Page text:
Does the Unsuccessful Miner believe in Luck? Of course he does. Doesn't his life prove it? Wouldn't he have been as well off as Bill Brooks, who went home in the last steamer, and who will, no doubt, circulate the story that the Unsuccessful Miner hasn't half worked if he had been as lucky? True, that personage worked very hard, but that was because he was avaricious. He wasn't much of a fellow, after all. No fun in him. Didn't enjoy life at all. Pretty good fellow to be around when one might be sick; but not good company. Was rather sorry when he went home, though. But that was because they came out together.
The Unsuccessful Miner would have gone to Lower California with the Filibusters; but by the time he got down here, the news from that quarter was not exactly encouraging. Thinks things would have been different had he gone with the first party. Is somewhat disappointed: or he thinks he has slaved it here about long enough.
The Unsuccessful Miner believes Australia to be exactly the place that California ought to be. Wishes he had gone there at first. Want of capital is the only reason why he does not go now. But if he does strike a small sum, persons addicted to wagers may "bet high" that he'll leave this place quicker than any one of expert articulation could enunciate "Jack Robinson!"
The Unsuccessful Miner thinks too many persons are allowed to come here. Would be glad if a law were passed, making immigration a capital offence. In his opinion, it is immigration which has ruined the mines. As it is rather improbable that any such act could be enacted during this deluded generation, he hopes that the price of passage from the Atlantic here may always cost double the price charged for the homeward trip. If he could only have had the knowledge of the gold deposits all to himself!
The Unsuccessful Miner has great confidence in quartz mining. That is, he believes the President and Directors of a quartz mining company can make a snug thing out of it. He would like to own stock in such a company ? for the purpose of selling it; and would not object to starting a new one, provided he could find purchasers for the stock.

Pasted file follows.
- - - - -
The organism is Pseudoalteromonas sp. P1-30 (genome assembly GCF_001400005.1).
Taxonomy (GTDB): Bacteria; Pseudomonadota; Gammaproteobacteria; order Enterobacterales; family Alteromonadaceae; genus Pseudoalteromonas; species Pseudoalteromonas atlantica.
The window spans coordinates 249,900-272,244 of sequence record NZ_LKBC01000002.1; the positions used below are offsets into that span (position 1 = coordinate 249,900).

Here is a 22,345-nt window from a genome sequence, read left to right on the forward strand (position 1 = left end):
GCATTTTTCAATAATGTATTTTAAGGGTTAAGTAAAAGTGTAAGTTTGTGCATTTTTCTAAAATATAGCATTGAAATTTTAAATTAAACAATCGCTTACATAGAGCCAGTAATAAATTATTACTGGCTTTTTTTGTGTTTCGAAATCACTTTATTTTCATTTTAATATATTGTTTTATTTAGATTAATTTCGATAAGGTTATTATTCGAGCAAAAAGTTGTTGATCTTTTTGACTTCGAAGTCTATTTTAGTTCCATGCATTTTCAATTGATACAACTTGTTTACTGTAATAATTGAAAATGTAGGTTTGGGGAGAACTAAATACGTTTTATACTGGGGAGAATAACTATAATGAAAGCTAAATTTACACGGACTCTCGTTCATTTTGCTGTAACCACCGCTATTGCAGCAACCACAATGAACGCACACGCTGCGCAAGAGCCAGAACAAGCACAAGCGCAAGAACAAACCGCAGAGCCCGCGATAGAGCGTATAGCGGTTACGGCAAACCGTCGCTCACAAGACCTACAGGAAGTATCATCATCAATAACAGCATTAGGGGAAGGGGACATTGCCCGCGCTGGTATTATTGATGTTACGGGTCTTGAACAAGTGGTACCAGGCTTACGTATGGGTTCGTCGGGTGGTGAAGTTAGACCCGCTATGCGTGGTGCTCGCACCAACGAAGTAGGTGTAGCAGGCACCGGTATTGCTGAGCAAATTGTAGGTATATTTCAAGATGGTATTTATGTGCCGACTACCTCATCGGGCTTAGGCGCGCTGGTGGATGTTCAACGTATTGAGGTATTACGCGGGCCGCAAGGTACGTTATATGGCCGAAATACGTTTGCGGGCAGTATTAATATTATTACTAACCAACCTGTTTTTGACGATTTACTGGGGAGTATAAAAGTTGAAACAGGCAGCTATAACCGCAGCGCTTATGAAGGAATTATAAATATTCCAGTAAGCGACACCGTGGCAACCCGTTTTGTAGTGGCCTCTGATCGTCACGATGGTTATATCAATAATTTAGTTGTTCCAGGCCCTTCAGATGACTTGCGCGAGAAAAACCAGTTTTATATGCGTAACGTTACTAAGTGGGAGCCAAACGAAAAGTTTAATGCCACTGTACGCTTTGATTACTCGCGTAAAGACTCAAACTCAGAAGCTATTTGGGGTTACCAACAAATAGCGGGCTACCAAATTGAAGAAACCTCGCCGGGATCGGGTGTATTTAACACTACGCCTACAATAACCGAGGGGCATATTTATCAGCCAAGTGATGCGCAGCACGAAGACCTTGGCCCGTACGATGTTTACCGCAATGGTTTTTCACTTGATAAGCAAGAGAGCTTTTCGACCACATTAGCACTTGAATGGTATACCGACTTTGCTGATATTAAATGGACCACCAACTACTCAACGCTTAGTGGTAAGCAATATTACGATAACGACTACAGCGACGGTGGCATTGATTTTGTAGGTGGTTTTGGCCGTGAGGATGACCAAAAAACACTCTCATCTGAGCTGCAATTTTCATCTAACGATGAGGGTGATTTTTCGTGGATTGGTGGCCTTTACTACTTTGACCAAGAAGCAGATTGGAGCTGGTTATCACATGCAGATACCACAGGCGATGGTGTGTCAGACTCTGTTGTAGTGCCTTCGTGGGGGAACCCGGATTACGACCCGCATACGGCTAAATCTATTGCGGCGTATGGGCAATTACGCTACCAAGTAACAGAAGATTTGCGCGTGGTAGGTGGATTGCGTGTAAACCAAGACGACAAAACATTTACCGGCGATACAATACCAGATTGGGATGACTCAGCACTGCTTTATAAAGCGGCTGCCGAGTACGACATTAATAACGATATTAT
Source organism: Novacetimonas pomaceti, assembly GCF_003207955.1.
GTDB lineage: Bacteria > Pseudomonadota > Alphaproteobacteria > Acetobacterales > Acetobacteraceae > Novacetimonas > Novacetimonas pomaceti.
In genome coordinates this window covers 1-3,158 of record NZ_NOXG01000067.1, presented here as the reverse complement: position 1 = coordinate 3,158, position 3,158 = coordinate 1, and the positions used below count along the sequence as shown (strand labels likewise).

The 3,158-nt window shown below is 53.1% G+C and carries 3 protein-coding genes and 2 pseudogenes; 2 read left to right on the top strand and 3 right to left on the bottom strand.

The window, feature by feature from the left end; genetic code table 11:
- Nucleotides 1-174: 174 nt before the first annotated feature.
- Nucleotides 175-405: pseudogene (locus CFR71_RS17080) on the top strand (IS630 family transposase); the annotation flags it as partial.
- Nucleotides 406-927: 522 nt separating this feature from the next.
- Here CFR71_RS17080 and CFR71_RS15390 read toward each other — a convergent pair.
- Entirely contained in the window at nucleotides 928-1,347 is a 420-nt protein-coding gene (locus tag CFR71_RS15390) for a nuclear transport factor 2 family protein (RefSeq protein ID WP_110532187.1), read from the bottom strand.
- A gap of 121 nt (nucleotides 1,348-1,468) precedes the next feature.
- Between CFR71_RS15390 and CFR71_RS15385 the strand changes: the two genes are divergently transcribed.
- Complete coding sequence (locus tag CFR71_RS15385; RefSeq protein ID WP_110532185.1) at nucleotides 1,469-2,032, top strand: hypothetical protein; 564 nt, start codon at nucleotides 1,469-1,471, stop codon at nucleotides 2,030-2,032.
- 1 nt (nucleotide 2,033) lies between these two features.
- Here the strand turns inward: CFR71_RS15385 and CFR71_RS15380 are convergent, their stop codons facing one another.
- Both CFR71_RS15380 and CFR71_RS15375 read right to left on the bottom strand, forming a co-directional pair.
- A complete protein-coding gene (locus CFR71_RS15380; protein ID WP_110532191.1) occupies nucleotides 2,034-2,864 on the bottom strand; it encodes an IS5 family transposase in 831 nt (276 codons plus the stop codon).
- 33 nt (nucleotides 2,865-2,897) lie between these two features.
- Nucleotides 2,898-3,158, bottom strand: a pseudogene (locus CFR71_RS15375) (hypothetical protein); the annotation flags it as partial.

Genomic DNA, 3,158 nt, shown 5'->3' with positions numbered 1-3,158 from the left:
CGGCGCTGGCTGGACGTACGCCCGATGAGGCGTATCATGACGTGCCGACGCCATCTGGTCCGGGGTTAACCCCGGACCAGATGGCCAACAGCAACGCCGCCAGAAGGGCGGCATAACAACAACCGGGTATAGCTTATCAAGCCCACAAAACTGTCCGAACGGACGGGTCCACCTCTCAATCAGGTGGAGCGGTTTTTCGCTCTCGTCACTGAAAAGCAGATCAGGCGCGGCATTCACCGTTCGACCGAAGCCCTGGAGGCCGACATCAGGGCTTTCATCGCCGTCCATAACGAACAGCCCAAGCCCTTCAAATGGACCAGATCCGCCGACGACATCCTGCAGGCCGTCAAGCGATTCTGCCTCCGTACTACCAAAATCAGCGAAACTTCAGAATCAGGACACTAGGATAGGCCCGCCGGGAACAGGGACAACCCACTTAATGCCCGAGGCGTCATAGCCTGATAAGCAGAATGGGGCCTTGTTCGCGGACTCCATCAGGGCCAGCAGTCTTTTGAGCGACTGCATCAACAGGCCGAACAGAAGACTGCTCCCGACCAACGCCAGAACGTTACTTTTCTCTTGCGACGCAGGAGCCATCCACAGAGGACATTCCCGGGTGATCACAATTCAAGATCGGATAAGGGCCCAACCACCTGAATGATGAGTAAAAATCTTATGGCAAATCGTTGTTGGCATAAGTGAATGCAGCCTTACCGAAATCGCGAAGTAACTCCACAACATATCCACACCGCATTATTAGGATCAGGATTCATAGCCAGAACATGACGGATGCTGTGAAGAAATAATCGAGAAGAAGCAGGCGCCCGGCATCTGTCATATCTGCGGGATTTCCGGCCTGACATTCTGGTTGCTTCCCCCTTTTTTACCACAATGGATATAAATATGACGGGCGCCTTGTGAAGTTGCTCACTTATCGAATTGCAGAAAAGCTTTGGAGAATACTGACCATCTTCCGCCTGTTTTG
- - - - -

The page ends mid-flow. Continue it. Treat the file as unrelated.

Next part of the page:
Nothing can change the opinions of the Unsuccessful Miner but Good Luck; and that, he thinks, is for him an impossibility. Should such a thing occur, however, it will not be the Unsuccessful Miner's views that undergo a change, for he will then become
THE SUCCESSFUL MINER
The Successful Miner believes that he could go into the mines now, and do as well as he did in '49. The idea that the mines are worked out, is all stuff. That success in the mines is dependent to any great extent on Luck, he does not believe. His own good fortune he attributes to innate force of character. Believes that he would have got along anywhere; and thinks that anybody who works the mines can do well. Thinks California is the only place in the world for a working man to live in. Intends to bring his family out. Believes, in fact, everything in relation to California that the Unsuccessful Miner disbelieves. Is confident that the story which states that a miner on a prospecting tour once tied his horse to a tree at night, and went to sleep in his blankets, and, on waking in the morning, found that his horse had pawed down into "good diggings," from which the miner eventually took out his "pile," is true, every word of it. He has know miners to work in a claim six months without making anything, and then resign it to a greenhorn, who made $100 the first day.
Considers monte-banks unsafe opportunities for investment, and thinks Unsuccessful Miner made a confounded fool of himself. Never wearies of writing home about his good fortune to those friends who endeavored to persuade him not to come to California, but considers their letters, asking advice and pecuniary assistance to enable them to reach the El Dorado, quite a bore. Does not send much more money home than the Unsuccessful Miner, but invests it in property here. Considers a camp-fire the most pleasant locality in existence; and believes that sleeping in a tent is an enervating luxury. As for himself, a blanket, with a stone for a pillow, is enough. Never thought the Unsuccessful Miner would do much in the mines. Believes Fever and Ague to be a fable, invented at the instigation and for the benefit of doctors; and thinks that all sickness is Spring Fever. Admits that he once thought the mines a humbug, but that was before he struck a lead. Once believed in quartz mining, and used to boast of the number of shares he held in a quartz company, but has not been heard to make many remarks about it of late. Thinks some law should be passed to prevent "jumping claims." In fact, does not see what else the Legislature assemble for.
The Successful Miner never goes to San Francisco, except when he sees real estate advertised for sale, with a prospect of its "going low." Is of opinion that all decisions, by Land Commissioners or others, that militate against his titles to property, are obtained by bribery. Thinks that the beds of the rivers are just as full of gold as the flats which the receding waters lay bare. Did think that dredging machines were just the thing to get said gold, but has changed his opinion. Entertains pretty much the same views in regard to dams that are cherished by the Unsuccessful Miner. Believes in whisky to some extent, but confines it in a demijohn of his own, and carries on his sprees in his tent. Thinks the Unsuccessful Miner was rather green in his San Francisco losses, but considers that his own misfortunes in quartz mining and town lots were entirely unavoidable. Believes religiously that those claims which are left by their owners in the greatest disgust are the only most likely to pay.